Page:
Temperature anomalies and percentiles are shown on the gridded maps below. The anomaly map on the left is a product of a merged land surface temperature (Global Historical Climatology Network, GHCN) and sea surface temperature (ERSST.v4) anomaly analysis as described in Huang et al. (2016). Temperature anomalies for land and ocean are analyzed separately and then merged to form the global analysis. For more information, please visit NCEI's Global Surface Temperature Anomalies page. The percentile map on the right provides additional information by placing the temperature anomaly observed for a specific place and time period into historical perspective, showing how the most current month, season or year compares with the past.
In the atmosphere, 500-millibar height pressure anomalies correlate well with temperatures at the Earth's surface. The average position of the upper-level ridges of high pressure and troughs of low pressure—depicted by positive and negative 500-millibar height anomalies on the March 2017 and January–March 2017 maps—is generally reflected by areas of positive and negative temperature anomalies at the surface, respectively.
The combined global average temperature over the land and ocean surfaces for March 2017 was 1.05°C (1.89°F) above the 20th century average of 12.7°C (54.9°F). This was the second highest for March since global temperature records began in 1880, behind the record year 2016 by 0.18°C (0.32°F) and ahead of 2015 by +0.15°C (+0.27°F). March 2017 marks the first time since April 2016 that the global land and ocean temperature departure from average was greater than 1.0°C (1.8°F) and the first time the monthly temperature departure from average surpasses 1.0°C (1.8°F) in the absence of an El Niño episode in the tropical Pacific Ocean. Overall, March 2017 tied with January 2016 as the fifth highest monthly global land and ocean temperature departure from average on record (1,647 monthly records). The record monthly temperature departure of 1.23°C (2.21°F) was set in March 2016.
March 2017 was characterized by warmer- to much-warmer-than-average conditions across much of Earth's surface. The most notable warm temperature departures from the 1981–2010 average were recorded across the contiguous U.S., Europe, Russia, Mongolia, and Australia, where temperature departures were +3.0°C (+5.4°F) or greater. Some areas in northern and eastern Russia, central Australia, and the south-central contiguous U.S. had a record warm March. Near- to cooler-than-average conditions were present across Canada, Alaska, China, and parts of central Asia, with the most notable cool March temperature departures across western Canada and Alaska (-3.0°C / -5.4°F or lower). However, no land area had a record cold March. According to NCEI's Regional Analysis, four of the six continents had at least a top seven warm March since continental records began in 1910, with Europe and Oceania having their second warmest March on record.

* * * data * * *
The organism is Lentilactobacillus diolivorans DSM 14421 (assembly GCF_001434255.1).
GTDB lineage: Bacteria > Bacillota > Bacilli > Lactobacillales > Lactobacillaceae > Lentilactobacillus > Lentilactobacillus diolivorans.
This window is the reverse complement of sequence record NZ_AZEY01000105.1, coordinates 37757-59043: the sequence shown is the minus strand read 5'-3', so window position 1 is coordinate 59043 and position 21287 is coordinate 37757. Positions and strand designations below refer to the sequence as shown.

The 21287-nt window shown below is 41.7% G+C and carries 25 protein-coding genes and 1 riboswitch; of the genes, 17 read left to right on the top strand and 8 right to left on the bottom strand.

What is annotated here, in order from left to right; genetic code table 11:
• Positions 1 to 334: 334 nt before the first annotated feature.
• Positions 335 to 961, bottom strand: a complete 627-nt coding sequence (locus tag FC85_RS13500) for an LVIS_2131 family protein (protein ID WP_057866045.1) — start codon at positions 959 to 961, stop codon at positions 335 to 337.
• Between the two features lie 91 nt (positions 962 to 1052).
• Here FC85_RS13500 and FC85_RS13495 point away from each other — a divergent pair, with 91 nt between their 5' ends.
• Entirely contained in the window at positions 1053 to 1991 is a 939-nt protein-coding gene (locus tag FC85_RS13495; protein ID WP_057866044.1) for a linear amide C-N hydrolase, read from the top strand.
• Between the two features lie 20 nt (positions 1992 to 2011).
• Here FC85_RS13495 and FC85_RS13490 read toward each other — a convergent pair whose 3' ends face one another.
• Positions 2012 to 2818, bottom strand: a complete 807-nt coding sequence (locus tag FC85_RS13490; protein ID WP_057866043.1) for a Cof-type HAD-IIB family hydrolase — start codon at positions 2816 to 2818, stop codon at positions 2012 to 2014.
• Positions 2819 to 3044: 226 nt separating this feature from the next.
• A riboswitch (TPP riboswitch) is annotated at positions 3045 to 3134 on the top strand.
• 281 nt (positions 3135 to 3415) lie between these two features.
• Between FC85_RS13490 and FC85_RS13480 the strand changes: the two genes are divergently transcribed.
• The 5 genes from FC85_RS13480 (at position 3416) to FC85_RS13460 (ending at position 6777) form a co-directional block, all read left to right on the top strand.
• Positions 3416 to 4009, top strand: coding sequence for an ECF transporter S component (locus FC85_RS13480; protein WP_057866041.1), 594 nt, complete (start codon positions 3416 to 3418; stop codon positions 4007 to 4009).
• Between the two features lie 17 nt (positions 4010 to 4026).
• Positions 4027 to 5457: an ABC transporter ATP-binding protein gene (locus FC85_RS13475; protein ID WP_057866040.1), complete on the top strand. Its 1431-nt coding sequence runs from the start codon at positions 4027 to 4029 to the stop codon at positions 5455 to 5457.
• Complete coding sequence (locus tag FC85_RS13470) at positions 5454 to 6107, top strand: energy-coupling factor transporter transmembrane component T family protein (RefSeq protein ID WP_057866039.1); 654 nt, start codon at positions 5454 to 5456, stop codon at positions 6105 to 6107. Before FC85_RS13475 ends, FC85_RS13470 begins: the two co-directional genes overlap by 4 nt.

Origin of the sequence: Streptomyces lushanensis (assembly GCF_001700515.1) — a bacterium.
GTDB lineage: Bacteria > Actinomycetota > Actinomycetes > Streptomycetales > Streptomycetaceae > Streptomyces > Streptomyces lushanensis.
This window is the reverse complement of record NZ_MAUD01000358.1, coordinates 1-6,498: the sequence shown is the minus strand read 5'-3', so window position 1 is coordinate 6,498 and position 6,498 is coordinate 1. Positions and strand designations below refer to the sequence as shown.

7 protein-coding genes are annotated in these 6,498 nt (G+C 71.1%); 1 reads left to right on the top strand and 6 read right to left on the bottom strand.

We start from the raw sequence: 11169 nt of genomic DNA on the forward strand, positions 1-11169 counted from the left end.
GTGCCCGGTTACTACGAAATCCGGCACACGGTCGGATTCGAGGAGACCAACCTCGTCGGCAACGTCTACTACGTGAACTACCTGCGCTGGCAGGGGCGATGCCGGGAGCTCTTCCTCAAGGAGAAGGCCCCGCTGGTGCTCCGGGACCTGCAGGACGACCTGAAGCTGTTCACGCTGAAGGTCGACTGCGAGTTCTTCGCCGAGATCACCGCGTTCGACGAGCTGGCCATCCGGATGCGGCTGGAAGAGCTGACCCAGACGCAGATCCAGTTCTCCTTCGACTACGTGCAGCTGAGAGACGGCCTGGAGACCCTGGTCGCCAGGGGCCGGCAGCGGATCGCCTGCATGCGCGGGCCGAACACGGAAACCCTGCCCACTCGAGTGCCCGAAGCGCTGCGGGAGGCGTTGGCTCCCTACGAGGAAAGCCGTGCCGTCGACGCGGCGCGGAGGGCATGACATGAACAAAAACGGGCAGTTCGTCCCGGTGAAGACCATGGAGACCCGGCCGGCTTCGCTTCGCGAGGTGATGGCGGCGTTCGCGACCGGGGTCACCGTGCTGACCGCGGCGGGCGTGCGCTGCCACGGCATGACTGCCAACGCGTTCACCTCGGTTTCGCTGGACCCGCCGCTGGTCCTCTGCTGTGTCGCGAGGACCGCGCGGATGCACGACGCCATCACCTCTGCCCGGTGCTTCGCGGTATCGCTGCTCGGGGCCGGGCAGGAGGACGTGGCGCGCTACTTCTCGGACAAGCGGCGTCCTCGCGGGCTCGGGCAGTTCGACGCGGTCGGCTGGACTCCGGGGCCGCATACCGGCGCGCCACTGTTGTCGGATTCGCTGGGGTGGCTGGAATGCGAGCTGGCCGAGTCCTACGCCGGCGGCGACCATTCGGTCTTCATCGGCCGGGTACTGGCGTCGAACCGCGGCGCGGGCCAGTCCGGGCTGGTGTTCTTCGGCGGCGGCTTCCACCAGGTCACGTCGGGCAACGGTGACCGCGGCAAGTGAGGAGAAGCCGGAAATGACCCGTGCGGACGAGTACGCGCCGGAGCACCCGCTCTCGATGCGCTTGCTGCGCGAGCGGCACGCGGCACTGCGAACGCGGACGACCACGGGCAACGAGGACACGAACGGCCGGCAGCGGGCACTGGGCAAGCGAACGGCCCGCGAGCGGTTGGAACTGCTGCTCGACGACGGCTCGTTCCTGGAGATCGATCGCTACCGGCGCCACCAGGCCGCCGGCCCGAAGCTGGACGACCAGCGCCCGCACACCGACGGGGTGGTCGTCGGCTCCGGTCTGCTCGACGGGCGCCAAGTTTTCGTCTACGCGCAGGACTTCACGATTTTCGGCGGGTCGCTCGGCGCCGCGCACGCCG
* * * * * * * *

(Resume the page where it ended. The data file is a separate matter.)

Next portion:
The average global land surface temperature was 1.98°C (3.56°F)—the second highest March global land temperature on record, trailing behind the record set in 2016 (+2.36°C / +4.25°F) and ahead of 2008 by +0.07°C (+0.13°F). This was also the third highest land monthly temperature among all months (1,647) on record, behind March 2016 and February 2016 (+2.25°C / +4.05°F).
Select national information is highlighted below. Please note that different countries report anomalies with respect to different base periods. The information provided here is based directly upon these data:
- North America had cooler-than-average temperatures across Alaska and Canada, while the contiguous U.S. and Mexico had warmer-than-average conditions during March 2017. Overall, the March 2017 average temperature for North America was +0.88°C (+1.58°F)—the coolest March since 2014 and the 30th highest March since continental averages began in 1910.
- Alaska had its coldest March since 2007 and the 12th coldest since statewide records began in 1925.
- Much of Canada experienced near- to cooler-than-average conditions during March 2017, with temperatures 1.0°C–5.0°C (1.8°F–9.0°F) below the 1981–2010 average.
- In contrast, the contiguous U.S. had warmer- to much-warmer-than-average conditions, resulting in its ninth warmest March since national records began in 1895.
- Much-warmer-than-average conditions engulfed much of Europe during March 2017, resulting in the second highest March temperature since continental records began in 1910, behind 2014.
- Spain's March 2017 national temperature was 12.2°C (54.0°F) or 0.9°C (1.6°F) above the 1981–2010 average—the seventh warmest March since 1965.
- The United Kingdom's mean temperature was 7.3°C (45.1°F) and 1.8°C (3.2°F) above the 1981–2010 average. March 2017 tied as the fifth highest March temperature since the nation's records began in 1910. Regionally, England had its warmest March since 1957 and the third highest on record.
- March 2017 average temperature for France was 2.3°C (4.1°F) above the 1981–2010 average, tying with March 1957 as the warmest March in its 118-year record.
- Germany also had its warmest March on record. The monthly national average temperature of 7.2°C (45.0°F) was 2.9°C (5.2°F) above the 1981–2010 average. This value surpassed the previous records set in 1938 and 1989 by +0.2°C (+0.4°F).
- Austria also observed its warmest March in its 251-year record. The monthly temperature was 3.5°C (6.3°F) above the 1981–2010 average. This value surpasses the previous record set in 1994 by +0.1°C (+0.2°F). Several locations, including Vienna, Graz, St. Andra, and St. Pölten, set new warm March temperature records.
- The mean March temperature for Switzerland was the second highest since national records began in 1864, behind 1994 by 0.2°C (0.4°F).